It was a “Mardy”, cold afternoon, Godfrey and I were watching a program about the Mountain Goats, dwellers on steep cliffs up the Stikine River, very far north, if Godfrey disliked beets, his loathing for them was equal to his love for rivers and moving water…that summer, he had the crapuad scared out of him by something in the forest, while river ratting near our Island cabin. After the goat program, he told me this story.

Gather round me driftwood artisans, dwellers in the marshland,  listen to my song, of the Puntledge River when she overflows, come warm by the fire, listen all you seekers and hobos.

She’s not deep or brash, yet can be unforgiving as waterways bigger, she’s not famous or rocky, or wide. Born of the glacier you can well see from the town’s west side. “The Forbidden Plateau,”cold streams feed the Puntledge, with no sense of urgency, sends her waters meandering down.

“Said the wise, who dwell on the riverside, “keep an eye on the salmon run, shoulder check for the King Tide” “For when it and the autumn storms coincide, heed the elders, for they know the November skies, and how shaggy the horse’s winter coat grows , years it is likely the Puntledge River overflows…

“Summertime is gentle here, trout grow fat in the hay shaded bends, you can fish from wood bridge where it crosses mid-city- spot dolphins from the sea dunes, at twilight where the Puntledge River ends”.

“In the forest where my Grand-cestors, they knew they had no need to go there, are places of dark mystery, ancient wisdoms and history, legends abound of “Forbidden Plateau”. “I to, never have gone, raised on lore and story, but have often followed the Puntledge on her path to the sea”.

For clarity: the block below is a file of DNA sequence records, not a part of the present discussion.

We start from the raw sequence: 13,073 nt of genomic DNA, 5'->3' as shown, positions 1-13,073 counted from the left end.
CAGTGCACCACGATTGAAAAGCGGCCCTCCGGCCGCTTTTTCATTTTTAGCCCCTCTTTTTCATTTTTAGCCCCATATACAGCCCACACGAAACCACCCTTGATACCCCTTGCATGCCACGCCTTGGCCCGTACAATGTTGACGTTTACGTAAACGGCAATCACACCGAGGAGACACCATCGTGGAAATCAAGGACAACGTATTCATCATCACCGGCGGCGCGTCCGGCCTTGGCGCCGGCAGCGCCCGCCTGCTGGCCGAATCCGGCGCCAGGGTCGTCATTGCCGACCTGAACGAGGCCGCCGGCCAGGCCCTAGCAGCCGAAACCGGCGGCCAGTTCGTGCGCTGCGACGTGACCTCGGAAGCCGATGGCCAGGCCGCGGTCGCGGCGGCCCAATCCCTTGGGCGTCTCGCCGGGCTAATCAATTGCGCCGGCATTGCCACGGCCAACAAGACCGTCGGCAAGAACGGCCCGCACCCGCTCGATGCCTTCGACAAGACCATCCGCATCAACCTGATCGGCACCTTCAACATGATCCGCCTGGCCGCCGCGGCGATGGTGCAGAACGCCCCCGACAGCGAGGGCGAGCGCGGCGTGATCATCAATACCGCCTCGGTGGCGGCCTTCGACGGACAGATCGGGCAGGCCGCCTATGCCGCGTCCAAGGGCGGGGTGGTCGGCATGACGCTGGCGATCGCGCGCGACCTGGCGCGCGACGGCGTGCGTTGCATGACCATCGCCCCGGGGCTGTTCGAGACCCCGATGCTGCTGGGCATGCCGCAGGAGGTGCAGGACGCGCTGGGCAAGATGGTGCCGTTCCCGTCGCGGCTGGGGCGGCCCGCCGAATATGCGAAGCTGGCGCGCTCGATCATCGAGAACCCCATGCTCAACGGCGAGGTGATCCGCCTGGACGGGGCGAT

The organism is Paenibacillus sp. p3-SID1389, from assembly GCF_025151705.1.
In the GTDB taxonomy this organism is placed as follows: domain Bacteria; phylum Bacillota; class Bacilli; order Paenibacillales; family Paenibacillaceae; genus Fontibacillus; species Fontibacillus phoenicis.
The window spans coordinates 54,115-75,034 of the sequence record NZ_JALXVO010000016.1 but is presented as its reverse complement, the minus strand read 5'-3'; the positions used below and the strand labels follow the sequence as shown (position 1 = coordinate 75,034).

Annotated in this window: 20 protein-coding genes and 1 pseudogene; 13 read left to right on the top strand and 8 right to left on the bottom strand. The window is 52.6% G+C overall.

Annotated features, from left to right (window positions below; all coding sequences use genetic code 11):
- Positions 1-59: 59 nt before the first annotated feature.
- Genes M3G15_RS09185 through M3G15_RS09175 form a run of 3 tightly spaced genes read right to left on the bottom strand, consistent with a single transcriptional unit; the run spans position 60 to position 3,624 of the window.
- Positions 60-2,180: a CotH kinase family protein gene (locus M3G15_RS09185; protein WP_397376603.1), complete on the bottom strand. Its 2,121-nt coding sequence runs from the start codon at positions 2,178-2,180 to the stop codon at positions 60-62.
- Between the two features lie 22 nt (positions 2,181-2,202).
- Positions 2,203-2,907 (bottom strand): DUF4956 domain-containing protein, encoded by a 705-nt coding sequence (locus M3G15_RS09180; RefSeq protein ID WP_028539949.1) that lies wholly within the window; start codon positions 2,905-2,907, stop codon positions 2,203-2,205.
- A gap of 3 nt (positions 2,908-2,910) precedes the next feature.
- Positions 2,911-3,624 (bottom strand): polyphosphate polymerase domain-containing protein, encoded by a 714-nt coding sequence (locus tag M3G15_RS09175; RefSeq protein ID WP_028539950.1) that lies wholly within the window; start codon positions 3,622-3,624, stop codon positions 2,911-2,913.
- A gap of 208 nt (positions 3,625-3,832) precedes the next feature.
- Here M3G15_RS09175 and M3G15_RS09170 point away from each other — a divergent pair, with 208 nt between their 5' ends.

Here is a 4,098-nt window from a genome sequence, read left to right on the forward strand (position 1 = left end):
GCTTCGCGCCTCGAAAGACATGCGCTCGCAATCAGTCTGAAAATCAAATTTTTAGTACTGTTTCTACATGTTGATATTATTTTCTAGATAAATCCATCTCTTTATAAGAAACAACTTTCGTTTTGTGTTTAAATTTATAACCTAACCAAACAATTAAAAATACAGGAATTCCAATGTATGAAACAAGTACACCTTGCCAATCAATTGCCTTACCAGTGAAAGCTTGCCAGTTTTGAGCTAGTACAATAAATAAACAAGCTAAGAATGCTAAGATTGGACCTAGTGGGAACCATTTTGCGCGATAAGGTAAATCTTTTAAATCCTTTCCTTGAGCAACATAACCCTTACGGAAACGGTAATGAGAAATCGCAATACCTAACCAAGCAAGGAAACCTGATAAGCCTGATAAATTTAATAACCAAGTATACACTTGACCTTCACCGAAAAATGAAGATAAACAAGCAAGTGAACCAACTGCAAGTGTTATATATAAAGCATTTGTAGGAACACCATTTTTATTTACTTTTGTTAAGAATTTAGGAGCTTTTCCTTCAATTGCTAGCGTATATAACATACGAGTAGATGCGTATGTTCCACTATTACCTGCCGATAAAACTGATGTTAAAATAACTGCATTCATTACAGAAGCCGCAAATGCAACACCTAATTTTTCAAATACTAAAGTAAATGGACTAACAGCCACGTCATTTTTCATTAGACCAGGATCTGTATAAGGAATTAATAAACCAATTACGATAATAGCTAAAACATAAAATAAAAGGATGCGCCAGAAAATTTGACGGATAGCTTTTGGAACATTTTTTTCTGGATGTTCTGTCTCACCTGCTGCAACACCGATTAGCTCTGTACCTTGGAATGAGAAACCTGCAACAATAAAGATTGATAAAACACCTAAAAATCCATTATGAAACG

And as  the wise one sang, sitting back against a tree, and the river chuckled by, sat listening in awe , to her song was the Vagabond Godfrey…


6 thoughts on “WHEN THE PUNTLEDGE OVERFLOWS-From Godfrey

  1. I wish he was here, he would be baffled by instant communicating-a wrinkled up letter in the post box was a joy in his day. Mine to, but this is such fun also. I can see the pair of you yarning, and walking out to check on the sheep…

  2. This is, indeed, a captivating ballad. As I read, a soft tune crept into my head to accompany the wondrous words, not anything I’d ever sing to others, but it pleased me — and you, Sheila, gave me this pleasure with your ability to string together lilting words.

  3. I hope you had a safe and filling Thanksgiving, Janet. My Grandpa was not native, but grew up with the stories and legends of this island, places he said never go, I never have, silly perhaps, but inspires me to delve more into their origins. I sing them to, but also not to others.

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